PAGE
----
Singaporean housewife said to be mastermind of syndicate smuggling luxury cars, Latest World News - The New Paper

Singaporean housewife said to be mastermind of syndicate smuggling luxury cars

This article is more than 12 months old

A Singaporean housewife has been detained by the Johor Customs Department over the alleged smuggling of used luxury cars from Singapore.

State Customs director Datuk Ramli Johari said the suspect, who is in her 20s, was arrested at her house in Taman Laguna at around 3pm on Jan 20.

He said enforcement officers from the department had seized three luxury cars parked inside the compound of the woman's house, The Star reported.

"We have been monitoring the case for quite some time and believe that the suspect is one of the masterminds of the syndicate selling used luxury cars from Singapore," said Mr Ramli at a press conference after attending the World Customs Day state-level celebrations in Johor Baru yesterday.

Mr Ramli said 23 Singapore-registered vehicles were also seized after the suspect revealed that they were parked in the housing estate.

Among the seized vehicles were a Mercedes Benz Brabus, Toyota Alphard, Toyota Lexus, Honda Integra, Mazda 5, Toyota Estima and Nissan Silvia, reported The New Straits Times.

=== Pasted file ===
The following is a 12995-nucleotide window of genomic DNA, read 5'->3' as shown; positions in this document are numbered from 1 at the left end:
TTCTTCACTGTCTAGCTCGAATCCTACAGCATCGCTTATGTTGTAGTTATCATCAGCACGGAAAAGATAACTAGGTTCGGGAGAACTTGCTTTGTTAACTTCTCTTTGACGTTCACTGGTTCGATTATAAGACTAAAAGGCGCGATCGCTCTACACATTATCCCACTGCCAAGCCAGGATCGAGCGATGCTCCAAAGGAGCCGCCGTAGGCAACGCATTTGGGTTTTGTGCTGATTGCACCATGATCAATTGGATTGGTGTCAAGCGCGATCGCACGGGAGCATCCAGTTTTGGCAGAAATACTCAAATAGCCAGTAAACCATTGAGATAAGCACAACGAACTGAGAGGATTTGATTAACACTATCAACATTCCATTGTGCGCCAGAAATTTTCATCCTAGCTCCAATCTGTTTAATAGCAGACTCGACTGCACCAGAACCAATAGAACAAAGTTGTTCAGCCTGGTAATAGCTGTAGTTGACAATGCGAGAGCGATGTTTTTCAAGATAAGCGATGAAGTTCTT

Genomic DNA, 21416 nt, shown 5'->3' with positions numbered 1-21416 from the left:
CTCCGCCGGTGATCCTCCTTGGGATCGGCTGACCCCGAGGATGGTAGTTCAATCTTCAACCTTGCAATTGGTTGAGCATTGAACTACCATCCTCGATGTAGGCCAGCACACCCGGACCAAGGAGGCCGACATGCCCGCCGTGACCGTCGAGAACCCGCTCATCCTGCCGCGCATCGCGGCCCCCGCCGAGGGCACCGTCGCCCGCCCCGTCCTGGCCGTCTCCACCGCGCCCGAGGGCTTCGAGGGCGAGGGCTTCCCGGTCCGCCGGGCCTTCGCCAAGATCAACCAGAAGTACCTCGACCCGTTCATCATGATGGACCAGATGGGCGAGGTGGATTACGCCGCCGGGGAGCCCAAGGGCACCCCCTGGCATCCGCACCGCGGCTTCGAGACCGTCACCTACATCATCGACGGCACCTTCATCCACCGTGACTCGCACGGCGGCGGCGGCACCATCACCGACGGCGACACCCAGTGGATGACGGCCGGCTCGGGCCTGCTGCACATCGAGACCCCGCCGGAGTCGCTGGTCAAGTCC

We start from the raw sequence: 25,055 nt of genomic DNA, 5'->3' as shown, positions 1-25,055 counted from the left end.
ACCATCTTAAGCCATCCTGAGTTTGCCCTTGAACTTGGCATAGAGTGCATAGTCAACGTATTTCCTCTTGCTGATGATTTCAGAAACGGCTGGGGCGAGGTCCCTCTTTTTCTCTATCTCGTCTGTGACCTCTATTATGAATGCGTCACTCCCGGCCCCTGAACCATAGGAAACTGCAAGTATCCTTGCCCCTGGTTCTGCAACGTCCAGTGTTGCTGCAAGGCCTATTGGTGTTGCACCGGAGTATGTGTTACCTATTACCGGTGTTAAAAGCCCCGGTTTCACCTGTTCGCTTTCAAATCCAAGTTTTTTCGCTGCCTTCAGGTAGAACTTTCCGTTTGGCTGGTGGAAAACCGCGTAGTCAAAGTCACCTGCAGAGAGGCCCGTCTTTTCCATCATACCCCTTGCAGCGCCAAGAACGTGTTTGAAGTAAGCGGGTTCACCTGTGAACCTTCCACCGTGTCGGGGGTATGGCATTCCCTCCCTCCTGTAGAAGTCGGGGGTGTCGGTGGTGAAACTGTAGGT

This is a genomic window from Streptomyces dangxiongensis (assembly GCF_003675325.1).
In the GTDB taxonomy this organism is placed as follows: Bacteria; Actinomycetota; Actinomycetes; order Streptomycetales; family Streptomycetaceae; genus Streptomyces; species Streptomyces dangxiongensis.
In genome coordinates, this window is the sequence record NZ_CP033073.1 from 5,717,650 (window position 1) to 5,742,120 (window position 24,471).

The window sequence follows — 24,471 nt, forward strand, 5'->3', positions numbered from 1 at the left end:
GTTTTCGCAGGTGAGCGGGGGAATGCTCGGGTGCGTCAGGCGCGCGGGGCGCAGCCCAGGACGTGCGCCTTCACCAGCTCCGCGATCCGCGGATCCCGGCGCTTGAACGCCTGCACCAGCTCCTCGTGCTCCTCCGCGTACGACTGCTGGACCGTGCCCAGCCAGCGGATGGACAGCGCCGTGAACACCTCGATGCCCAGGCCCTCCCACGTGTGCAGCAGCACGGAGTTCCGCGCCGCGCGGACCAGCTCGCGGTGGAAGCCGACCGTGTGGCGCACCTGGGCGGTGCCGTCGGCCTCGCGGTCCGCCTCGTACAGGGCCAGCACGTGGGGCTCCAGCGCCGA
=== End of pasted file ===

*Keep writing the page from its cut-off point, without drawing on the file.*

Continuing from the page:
"Initial investigations showed that the vehicles have been de-registered in a neighbouring country.

"It is believed the vehicles were kept at specific locations to be sold in the local market at prices that are far cheaper from valid imported cars.

"The permits of the Singapore-registered cars are already expired and they should be sent to (be scrapped) in the Republic," said Mr Ramli.


The seized cars were worth RM2.9 million (S$983,000), inclusive of RM1.8 million in duties.

Mr Ramli said Johor Customs is also looking for other members of the syndicate, as well as the suspect's Malaysian husband who works in Singapore, NST reported.

The case is being investigated under Section 135(1) (d) of the Customs Act 1967.

It carries a fine of no less than 10 times or no more than 20 times the value of the seized items, or up to three years jail, or both, if convicted.

smugglingmalaysiaJohor BaruUncategorised